Thursday, January 31, 2008

"Who gives a damn about inflation" ... not the Fed! (amv)

Wolgang Münchau has written a very insightful post which is worth being quoted at full length:

Who gives a damn about inflation?

There was a time when left-leaning economists argued that they rather had 8% inflation than 8% unemployment. We have not heard that line of argument for a long time. Our celebrated Age of Moderation in combination with some fiddling of inflation statistics has meant central banks could not generate official inflation even if they wanted to. So, while desperate economists previously had to dig out the Phillips curve to make their case, they could suddenly have their cake and eat it. While the good times lasted, everybody became an inflation targeter.

Now that the age of moderation has ended, we are returning to Phillips curve-type discussion. The Fed's rate is a clear case in point. I never suspected that Ben Bernanke or Frederic Mishkin care even a jot about inflation. They have talked about it, but he have shown zero commitment to hold inflation to the Fed's comfort zone, which is 1.6-1.9% (it used to be 1-2%). Core inflation has exceeded this zone for over three years, with a rising tendency. Worse, US headline inflation runs at over 4 per cent, and if you take the old pre-Boskin inflation measure, US inflation would not be over 7 per cent. (That is not too long ago. This is the inflation measure used during the Clinton era). The Boskin Commission report introduced the principle of hedonic pricing, i.e. prices per utility consumed, so that technical progress at constant nominal prices enters into the index as a fall in prices. If you distrust such adjustments, as I do, you could in fact argue that reckless monetary expansion only caused asset prices inflation, but also actual inflation. It is no surprise that we are observing everywhere in the world that people "feel" to be higher than the officially measured rates.

But even if you accept the official measures as given, the rate cuts cannot be defended either in terms of actual inflation, which is elevated, or expected inflation, which is even more elevated. The only argument one can make, and which the Fed is making, is that you can temporarily deviate from an inflation target to pursue other goals, as long as this deviation is temporary, and as long as you retain credibility. Judging by euphemistic bond markets, the Fed still has some credibility (which will last right until the moment when it suddenly disappears). I also doubt this rate cut is going to be temporary. I don't believe that the Fed will be in a position to raise rates just as aggressively when this episode is over. On the way down, the argument will be: We must avoid a recession at all costs. If the Fed were to raise interest rates by 1.25 percentage points in the course of one week, it could easily trigger a securities market meltdown. The argument then will be: We must not endanger the economic upswing. Once you drop the inflation anchor, there are always good reasons not to raise interest rates. So I am very sceptical about any claims that rate cuts can be temporary. Also, if that were true, why should people borrow at low variable rates if they expect these rates to go up very soon? It does not make sense. Rate cuts will only have the desired effect if they remain low for some time.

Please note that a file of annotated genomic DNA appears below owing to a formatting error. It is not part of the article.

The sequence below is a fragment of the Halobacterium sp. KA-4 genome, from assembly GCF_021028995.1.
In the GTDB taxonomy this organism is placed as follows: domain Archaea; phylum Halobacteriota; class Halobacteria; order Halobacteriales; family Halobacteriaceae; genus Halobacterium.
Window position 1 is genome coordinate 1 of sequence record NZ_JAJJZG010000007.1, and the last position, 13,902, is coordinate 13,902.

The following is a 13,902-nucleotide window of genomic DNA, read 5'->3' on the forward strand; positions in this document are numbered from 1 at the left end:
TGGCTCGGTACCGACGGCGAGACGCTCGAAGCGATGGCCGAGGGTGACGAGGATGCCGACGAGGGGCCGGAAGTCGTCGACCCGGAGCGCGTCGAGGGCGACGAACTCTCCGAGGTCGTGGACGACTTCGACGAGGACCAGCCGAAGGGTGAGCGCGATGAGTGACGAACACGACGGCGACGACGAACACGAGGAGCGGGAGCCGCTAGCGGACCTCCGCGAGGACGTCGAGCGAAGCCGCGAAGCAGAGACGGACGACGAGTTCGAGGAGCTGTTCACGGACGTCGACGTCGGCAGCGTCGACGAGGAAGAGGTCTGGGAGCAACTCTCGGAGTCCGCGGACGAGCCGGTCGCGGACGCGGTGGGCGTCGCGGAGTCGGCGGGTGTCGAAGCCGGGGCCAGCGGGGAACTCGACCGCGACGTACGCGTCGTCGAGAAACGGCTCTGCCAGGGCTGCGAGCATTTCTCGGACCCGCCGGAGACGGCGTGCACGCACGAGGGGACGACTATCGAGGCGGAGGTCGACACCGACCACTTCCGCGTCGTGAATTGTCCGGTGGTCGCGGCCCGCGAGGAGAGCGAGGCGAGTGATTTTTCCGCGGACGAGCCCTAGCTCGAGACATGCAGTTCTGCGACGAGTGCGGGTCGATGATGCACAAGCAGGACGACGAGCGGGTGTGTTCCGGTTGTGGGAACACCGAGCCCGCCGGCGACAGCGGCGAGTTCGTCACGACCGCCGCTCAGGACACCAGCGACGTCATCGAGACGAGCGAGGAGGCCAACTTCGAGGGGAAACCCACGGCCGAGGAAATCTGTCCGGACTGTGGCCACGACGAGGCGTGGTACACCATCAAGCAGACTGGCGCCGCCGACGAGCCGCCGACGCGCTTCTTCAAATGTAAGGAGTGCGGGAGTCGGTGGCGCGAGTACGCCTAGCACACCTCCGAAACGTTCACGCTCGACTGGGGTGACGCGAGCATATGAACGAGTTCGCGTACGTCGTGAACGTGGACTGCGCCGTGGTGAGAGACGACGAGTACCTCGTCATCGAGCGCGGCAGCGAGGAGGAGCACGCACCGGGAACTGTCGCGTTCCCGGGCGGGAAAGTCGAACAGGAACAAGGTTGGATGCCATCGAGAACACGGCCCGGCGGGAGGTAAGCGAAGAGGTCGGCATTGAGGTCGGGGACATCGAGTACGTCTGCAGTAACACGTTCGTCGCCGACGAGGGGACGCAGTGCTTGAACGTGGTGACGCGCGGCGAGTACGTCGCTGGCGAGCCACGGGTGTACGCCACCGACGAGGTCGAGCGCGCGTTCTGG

One question I am asking myself - and I am not generally a conspiracy theorist - is whether the Fed reluctantly accepts the rise in inflation, or whether a rise in inflation is actively pursued. In a country with a negative savings rate, there is not going to be much opposition from bondholders, and rising inflation is the most painless way out of a debt crisis - painless of course only in the short run. The big losers in the short-run will be foreign central banks and other foreign investors, but who cares about those?

So the credit bust of 2007 is very likely to followed by the granddaddy of all financial crises, a bond market meltdown that will severely shake investor confidence in the US for a long time to come. So this is the Arthur Burns Fed all over. I am just not sure there is going to be a Paul Volcker to come next.